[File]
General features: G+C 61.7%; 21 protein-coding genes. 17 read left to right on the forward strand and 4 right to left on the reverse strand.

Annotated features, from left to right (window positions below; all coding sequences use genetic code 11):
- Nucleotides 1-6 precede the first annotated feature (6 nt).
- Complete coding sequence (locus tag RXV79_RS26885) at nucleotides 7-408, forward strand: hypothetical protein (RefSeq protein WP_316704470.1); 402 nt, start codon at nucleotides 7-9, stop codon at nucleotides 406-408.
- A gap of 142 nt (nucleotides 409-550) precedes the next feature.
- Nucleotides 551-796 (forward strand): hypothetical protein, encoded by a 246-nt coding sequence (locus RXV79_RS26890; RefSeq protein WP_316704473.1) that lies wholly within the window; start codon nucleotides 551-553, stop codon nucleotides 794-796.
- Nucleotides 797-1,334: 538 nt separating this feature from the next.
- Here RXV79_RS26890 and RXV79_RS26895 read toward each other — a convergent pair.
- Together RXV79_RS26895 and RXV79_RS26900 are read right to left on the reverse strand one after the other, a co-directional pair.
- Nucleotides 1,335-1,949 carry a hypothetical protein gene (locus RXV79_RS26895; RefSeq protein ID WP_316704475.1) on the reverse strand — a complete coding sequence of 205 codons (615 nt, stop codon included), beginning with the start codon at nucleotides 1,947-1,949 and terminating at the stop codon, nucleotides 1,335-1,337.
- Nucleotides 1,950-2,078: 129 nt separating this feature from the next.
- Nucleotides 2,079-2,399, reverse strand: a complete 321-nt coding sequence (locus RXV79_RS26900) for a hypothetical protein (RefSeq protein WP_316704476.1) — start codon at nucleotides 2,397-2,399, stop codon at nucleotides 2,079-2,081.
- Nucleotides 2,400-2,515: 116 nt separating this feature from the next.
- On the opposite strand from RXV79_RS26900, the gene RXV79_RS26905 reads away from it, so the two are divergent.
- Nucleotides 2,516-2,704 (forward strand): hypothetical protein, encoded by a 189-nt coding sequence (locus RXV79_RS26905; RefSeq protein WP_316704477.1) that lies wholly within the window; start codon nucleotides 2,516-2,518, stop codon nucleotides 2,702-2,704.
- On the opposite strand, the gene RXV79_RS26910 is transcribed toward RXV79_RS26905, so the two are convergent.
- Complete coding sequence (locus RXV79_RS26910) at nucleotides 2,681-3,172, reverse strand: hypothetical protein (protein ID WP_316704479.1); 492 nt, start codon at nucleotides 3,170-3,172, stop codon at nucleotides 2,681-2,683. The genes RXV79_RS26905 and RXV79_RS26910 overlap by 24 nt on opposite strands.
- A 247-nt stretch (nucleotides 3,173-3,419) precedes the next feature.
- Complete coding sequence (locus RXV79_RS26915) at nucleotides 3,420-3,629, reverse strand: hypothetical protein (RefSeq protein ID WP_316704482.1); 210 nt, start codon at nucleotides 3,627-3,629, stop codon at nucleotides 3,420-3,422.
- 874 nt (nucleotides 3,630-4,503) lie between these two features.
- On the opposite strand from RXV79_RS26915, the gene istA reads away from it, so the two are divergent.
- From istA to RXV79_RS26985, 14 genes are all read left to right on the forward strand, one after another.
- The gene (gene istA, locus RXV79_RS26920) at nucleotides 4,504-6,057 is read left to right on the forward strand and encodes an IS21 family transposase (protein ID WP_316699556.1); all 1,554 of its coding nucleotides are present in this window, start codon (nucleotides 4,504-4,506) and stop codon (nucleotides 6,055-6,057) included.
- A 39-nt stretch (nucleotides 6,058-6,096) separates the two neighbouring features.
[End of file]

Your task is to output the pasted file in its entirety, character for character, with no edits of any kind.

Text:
General features: G+C 61.7%; 21 protein-coding genes. 17 read left to right on the forward strand and 4 right to left on the reverse strand.

Annotated features, from left to right (window positions below; all coding sequences use genetic code 11):
- Nucleotides 1-6 precede the first annotated feature (6 nt).
- Complete coding sequence (locus tag RXV79_RS26885) at nucleotides 7-408, forward strand: hypothetical protein (RefSeq protein WP_316704470.1); 402 nt, start codon at nucleotides 7-9, stop codon at nucleotides 406-408.
- A gap of 142 nt (nucleotides 409-550) precedes the next feature.
- Nucleotides 551-796 (forward strand): hypothetical protein, encoded by a 246-nt coding sequence (locus RXV79_RS26890; RefSeq protein WP_316704473.1) that lies wholly within the window; start codon nucleotides 551-553, stop codon nucleotides 794-796.
- Nucleotides 797-1,334: 538 nt separating this feature from the next.
- Here RXV79_RS26890 and RXV79_RS26895 read toward each other — a convergent pair.
- Together RXV79_RS26895 and RXV79_RS26900 are read right to left on the reverse strand one after the other, a co-directional pair.
- Nucleotides 1,335-1,949 carry a hypothetical protein gene (locus RXV79_RS26895; RefSeq protein ID WP_316704475.1) on the reverse strand — a complete coding sequence of 205 codons (615 nt, stop codon included), beginning with the start codon at nucleotides 1,947-1,949 and terminating at the stop codon, nucleotides 1,335-1,337.
- Nucleotides 1,950-2,078: 129 nt separating this feature from the next.
- Nucleotides 2,079-2,399, reverse strand: a complete 321-nt coding sequence (locus RXV79_RS26900) for a hypothetical protein (RefSeq protein WP_316704476.1) — start codon at nucleotides 2,397-2,399, stop codon at nucleotides 2,079-2,081.
- Nucleotides 2,400-2,515: 116 nt separating this feature from the next.
- On the opposite strand from RXV79_RS26900, the gene RXV79_RS26905 reads away from it, so the two are divergent.
- Nucleotides 2,516-2,704 (forward strand): hypothetical protein, encoded by a 189-nt coding sequence (locus RXV79_RS26905; RefSeq protein WP_316704477.1) that lies wholly within the window; start codon nucleotides 2,516-2,518, stop codon nucleotides 2,702-2,704.
- On the opposite strand, the gene RXV79_RS26910 is transcribed toward RXV79_RS26905, so the two are convergent.
- Complete coding sequence (locus RXV79_RS26910) at nucleotides 2,681-3,172, reverse strand: hypothetical protein (protein ID WP_316704479.1); 492 nt, start codon at nucleotides 3,170-3,172, stop codon at nucleotides 2,681-2,683. The genes RXV79_RS26905 and RXV79_RS26910 overlap by 24 nt on opposite strands.
- A 247-nt stretch (nucleotides 3,173-3,419) precedes the next feature.
- Complete coding sequence (locus RXV79_RS26915) at nucleotides 3,420-3,629, reverse strand: hypothetical protein (RefSeq protein ID WP_316704482.1); 210 nt, start codon at nucleotides 3,627-3,629, stop codon at nucleotides 3,420-3,422.
- 874 nt (nucleotides 3,630-4,503) lie between these two features.
- On the opposite strand from RXV79_RS26915, the gene istA reads away from it, so the two are divergent.
- From istA to RXV79_RS26985, 14 genes are all read left to right on the forward strand, one after another.
- The gene (gene istA, locus RXV79_RS26920) at nucleotides 4,504-6,057 is read left to right on the forward strand and encodes an IS21 family transposase (protein ID WP_316699556.1); all 1,554 of its coding nucleotides are present in this window, start codon (nucleotides 4,504-4,506) and stop codon (nucleotides 6,055-6,057) included.
- A 39-nt stretch (nucleotides 6,058-6,096) separates the two neighbouring features.